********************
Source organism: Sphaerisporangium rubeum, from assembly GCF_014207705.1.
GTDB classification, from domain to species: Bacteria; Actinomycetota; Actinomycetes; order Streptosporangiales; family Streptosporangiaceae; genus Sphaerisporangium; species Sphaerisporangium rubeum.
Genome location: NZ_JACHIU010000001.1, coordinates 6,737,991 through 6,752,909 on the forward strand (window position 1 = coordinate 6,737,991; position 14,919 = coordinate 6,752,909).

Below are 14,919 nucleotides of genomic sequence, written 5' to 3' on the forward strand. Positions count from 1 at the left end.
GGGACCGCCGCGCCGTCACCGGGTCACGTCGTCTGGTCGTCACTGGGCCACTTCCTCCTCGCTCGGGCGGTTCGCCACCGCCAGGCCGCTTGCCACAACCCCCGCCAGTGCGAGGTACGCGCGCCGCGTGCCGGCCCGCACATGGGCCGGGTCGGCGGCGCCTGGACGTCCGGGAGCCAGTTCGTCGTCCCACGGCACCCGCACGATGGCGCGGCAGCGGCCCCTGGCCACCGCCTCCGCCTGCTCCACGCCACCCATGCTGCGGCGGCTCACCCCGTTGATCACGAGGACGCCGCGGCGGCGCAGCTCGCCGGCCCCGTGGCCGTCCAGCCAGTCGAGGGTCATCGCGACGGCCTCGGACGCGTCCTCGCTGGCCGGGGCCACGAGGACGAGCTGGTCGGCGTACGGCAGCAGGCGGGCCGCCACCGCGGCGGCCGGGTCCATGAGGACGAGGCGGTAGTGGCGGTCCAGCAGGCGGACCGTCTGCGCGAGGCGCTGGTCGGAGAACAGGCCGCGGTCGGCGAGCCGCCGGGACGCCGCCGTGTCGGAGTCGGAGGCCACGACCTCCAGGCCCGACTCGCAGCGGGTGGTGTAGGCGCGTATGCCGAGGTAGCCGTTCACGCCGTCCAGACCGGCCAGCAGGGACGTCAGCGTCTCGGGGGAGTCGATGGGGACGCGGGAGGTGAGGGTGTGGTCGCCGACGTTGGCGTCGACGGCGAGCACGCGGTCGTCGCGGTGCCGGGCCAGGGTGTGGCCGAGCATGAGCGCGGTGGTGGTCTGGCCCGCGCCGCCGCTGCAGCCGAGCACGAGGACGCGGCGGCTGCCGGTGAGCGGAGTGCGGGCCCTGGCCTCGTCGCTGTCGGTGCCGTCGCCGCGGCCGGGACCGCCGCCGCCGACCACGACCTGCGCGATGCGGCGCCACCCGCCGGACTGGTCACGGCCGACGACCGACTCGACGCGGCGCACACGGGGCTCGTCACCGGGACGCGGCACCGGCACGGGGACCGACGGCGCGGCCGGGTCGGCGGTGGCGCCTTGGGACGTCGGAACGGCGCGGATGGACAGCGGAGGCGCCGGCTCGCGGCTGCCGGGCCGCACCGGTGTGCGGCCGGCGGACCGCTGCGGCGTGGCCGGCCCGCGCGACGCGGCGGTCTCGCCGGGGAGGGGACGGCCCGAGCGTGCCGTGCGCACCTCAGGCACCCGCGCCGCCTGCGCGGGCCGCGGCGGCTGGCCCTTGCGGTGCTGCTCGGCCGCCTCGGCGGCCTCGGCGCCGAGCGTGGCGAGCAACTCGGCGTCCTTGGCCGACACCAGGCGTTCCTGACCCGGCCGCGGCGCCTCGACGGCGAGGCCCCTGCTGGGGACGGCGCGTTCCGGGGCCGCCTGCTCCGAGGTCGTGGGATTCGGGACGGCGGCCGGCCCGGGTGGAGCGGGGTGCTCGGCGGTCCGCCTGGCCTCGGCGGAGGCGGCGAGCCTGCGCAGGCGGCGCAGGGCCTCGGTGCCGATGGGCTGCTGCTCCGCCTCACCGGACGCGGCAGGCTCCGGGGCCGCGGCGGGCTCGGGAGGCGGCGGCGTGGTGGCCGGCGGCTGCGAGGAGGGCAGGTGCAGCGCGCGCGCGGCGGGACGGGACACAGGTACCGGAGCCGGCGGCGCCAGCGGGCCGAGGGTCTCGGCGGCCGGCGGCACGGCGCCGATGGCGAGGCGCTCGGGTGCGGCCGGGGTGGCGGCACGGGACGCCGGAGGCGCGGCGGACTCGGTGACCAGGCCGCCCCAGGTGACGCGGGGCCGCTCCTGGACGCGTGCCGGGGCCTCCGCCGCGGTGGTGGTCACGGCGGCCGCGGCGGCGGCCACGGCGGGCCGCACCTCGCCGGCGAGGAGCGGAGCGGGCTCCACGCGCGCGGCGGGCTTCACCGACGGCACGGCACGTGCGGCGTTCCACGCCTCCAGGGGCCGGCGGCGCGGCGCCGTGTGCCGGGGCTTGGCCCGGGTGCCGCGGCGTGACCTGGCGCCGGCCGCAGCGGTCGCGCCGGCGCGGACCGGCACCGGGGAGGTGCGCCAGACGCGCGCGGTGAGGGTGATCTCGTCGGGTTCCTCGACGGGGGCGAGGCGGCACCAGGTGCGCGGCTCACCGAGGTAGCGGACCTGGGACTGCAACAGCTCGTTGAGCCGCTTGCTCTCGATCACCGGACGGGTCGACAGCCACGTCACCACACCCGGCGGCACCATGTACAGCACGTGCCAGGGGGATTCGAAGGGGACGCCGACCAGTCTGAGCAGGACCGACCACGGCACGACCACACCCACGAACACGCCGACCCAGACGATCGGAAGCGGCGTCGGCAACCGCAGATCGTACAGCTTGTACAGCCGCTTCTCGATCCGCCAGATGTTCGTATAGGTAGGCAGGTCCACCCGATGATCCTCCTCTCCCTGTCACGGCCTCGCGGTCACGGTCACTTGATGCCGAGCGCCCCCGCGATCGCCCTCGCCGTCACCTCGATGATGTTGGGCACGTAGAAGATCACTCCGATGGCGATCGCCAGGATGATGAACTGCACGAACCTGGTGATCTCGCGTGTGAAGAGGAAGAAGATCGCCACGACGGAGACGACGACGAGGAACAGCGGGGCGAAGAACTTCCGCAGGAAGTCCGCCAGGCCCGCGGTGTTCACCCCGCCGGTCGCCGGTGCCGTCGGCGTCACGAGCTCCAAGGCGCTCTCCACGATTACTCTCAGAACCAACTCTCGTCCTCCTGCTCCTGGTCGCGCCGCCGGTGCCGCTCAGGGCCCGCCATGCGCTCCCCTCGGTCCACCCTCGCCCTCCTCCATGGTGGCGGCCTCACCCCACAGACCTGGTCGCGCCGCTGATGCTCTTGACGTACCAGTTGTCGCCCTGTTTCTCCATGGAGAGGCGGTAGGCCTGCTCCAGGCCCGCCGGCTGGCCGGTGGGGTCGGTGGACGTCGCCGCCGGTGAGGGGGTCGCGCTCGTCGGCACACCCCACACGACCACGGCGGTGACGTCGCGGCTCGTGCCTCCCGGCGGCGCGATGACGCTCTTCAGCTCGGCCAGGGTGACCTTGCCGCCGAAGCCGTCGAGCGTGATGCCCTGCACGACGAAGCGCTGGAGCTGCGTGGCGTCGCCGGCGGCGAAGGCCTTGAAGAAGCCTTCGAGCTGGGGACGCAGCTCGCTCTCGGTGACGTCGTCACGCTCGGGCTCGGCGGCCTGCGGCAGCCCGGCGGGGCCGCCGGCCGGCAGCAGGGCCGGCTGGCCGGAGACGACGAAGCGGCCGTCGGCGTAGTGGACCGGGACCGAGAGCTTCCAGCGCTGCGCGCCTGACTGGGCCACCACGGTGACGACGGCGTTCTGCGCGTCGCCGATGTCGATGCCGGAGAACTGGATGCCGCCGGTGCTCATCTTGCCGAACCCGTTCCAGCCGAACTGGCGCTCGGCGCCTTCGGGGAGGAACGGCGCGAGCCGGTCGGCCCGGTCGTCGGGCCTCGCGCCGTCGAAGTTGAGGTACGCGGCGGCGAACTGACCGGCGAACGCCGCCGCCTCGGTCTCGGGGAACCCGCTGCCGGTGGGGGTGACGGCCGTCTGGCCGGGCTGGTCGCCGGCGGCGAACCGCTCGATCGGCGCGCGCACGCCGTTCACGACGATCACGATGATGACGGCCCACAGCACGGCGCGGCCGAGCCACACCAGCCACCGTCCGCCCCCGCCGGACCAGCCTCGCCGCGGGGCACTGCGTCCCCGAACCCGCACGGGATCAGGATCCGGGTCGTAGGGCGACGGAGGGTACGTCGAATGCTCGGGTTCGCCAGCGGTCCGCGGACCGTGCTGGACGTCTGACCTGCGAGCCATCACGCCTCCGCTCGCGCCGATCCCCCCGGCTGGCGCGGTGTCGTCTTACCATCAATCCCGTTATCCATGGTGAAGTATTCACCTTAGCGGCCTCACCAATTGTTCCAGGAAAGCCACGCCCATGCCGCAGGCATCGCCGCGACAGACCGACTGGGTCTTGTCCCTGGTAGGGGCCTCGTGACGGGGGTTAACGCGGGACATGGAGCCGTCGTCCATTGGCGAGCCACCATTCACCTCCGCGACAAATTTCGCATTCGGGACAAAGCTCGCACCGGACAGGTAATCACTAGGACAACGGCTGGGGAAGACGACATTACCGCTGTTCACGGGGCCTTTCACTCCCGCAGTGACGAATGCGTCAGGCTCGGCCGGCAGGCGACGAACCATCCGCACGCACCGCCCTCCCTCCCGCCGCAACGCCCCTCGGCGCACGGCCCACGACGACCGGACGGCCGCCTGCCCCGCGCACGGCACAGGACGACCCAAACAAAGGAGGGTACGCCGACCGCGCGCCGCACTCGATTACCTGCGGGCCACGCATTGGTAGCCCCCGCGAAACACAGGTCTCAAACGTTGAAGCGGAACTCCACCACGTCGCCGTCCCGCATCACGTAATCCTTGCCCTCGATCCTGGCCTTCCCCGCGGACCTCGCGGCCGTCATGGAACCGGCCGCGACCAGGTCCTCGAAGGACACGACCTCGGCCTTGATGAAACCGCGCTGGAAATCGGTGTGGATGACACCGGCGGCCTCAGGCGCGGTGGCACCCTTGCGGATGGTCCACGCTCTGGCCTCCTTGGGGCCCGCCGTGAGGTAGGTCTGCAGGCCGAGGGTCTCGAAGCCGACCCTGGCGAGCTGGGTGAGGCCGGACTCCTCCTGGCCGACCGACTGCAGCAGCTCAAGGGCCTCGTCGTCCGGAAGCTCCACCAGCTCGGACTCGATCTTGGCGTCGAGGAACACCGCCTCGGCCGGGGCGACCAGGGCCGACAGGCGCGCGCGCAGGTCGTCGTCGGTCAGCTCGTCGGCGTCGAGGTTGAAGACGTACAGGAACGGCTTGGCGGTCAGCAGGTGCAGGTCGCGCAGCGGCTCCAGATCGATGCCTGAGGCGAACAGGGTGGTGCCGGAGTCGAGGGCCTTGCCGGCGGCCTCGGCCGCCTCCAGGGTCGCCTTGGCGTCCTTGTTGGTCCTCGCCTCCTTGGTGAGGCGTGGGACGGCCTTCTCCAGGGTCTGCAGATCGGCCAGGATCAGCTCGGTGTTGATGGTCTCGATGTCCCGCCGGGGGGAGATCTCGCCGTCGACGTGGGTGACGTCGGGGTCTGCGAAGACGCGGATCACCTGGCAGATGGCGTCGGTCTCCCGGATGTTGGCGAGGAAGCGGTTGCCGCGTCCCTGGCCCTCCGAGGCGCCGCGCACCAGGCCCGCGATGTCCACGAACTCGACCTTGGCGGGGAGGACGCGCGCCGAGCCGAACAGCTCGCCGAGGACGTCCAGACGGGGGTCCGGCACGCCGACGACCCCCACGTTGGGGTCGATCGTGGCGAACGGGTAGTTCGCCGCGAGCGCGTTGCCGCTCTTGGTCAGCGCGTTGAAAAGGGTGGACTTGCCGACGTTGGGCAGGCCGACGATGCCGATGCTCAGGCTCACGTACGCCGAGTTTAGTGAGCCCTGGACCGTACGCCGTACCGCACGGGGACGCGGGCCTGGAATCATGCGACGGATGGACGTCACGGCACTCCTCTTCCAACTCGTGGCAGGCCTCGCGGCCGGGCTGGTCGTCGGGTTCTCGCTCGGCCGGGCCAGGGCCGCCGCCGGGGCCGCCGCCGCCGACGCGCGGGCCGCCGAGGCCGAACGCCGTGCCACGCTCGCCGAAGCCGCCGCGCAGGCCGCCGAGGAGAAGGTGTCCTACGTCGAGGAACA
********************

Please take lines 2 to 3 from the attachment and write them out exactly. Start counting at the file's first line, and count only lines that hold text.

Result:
GTDB classification, from domain to species: Bacteria; Actinomycetota; Actinomycetes; order Streptosporangiales; family Streptosporangiaceae; genus Sphaerisporangium; species Sphaerisporangium rubeum.
Genome location: NZ_JACHIU010000001.1, coordinates 6,737,991 through 6,752,909 on the forward strand (window position 1 = coordinate 6,737,991; position 14,919 = coordinate 6,752,909).